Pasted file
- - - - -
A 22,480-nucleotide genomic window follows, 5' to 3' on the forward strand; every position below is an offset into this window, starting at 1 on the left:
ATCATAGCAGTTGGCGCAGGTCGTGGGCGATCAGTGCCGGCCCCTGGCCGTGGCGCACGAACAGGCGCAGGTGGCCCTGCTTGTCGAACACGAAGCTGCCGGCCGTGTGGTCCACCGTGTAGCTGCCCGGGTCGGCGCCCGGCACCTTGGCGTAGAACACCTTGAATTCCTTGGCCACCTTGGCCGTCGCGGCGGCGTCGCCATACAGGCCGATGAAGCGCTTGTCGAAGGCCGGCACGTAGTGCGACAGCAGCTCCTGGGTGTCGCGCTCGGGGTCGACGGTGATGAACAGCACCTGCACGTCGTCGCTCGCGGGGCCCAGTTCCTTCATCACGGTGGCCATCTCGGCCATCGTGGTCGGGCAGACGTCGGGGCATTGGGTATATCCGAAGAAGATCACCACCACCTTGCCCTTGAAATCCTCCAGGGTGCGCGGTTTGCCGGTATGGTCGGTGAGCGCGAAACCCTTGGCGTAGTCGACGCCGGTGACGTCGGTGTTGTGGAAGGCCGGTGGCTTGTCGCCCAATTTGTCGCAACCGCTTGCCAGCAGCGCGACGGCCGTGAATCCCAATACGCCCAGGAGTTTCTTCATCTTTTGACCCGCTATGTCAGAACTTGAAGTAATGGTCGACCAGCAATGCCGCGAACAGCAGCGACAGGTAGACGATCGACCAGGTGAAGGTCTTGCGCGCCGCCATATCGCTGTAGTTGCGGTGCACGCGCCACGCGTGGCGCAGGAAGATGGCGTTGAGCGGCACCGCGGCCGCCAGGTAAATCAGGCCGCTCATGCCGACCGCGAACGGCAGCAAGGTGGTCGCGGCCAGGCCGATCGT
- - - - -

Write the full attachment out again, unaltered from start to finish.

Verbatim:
A 22,480-nucleotide genomic window follows, 5' to 3' on the forward strand; every position below is an offset into this window, starting at 1 on the left:
ATCATAGCAGTTGGCGCAGGTCGTGGGCGATCAGTGCCGGCCCCTGGCCGTGGCGCACGAACAGGCGCAGGTGGCCCTGCTTGTCGAACACGAAGCTGCCGGCCGTGTGGTCCACCGTGTAGCTGCCCGGGTCGGCGCCCGGCACCTTGGCGTAGAACACCTTGAATTCCTTGGCCACCTTGGCCGTCGCGGCGGCGTCGCCATACAGGCCGATGAAGCGCTTGTCGAAGGCCGGCACGTAGTGCGACAGCAGCTCCTGGGTGTCGCGCTCGGGGTCGACGGTGATGAACAGCACCTGCACGTCGTCGCTCGCGGGGCCCAGTTCCTTCATCACGGTGGCCATCTCGGCCATCGTGGTCGGGCAGACGTCGGGGCATTGGGTATATCCGAAGAAGATCACCACCACCTTGCCCTTGAAATCCTCCAGGGTGCGCGGTTTGCCGGTATGGTCGGTGAGCGCGAAACCCTTGGCGTAGTCGACGCCGGTGACGTCGGTGTTGTGGAAGGCCGGTGGCTTGTCGCCCAATTTGTCGCAACCGCTTGCCAGCAGCGCGACGGCCGTGAATCCCAATACGCCCAGGAGTTTCTTCATCTTTTGACCCGCTATGTCAGAACTTGAAGTAATGGTCGACCAGCAATGCCGCGAACAGCAGCGACAGGTAGACGATCGACCAGGTGAAGGTCTTGCGCGCCGCCATATCGCTGTAGTTGCGGTGCACGCGCCACGCGTGGCGCAGGAAGATGGCGTTGAGCGGCACCGCGGCCGCCAGGTAAATCAGGCCGCTCATGCCGACCGCGAACGGCAGCAAGGTGGTCGCGGCCAGGCCGATCGT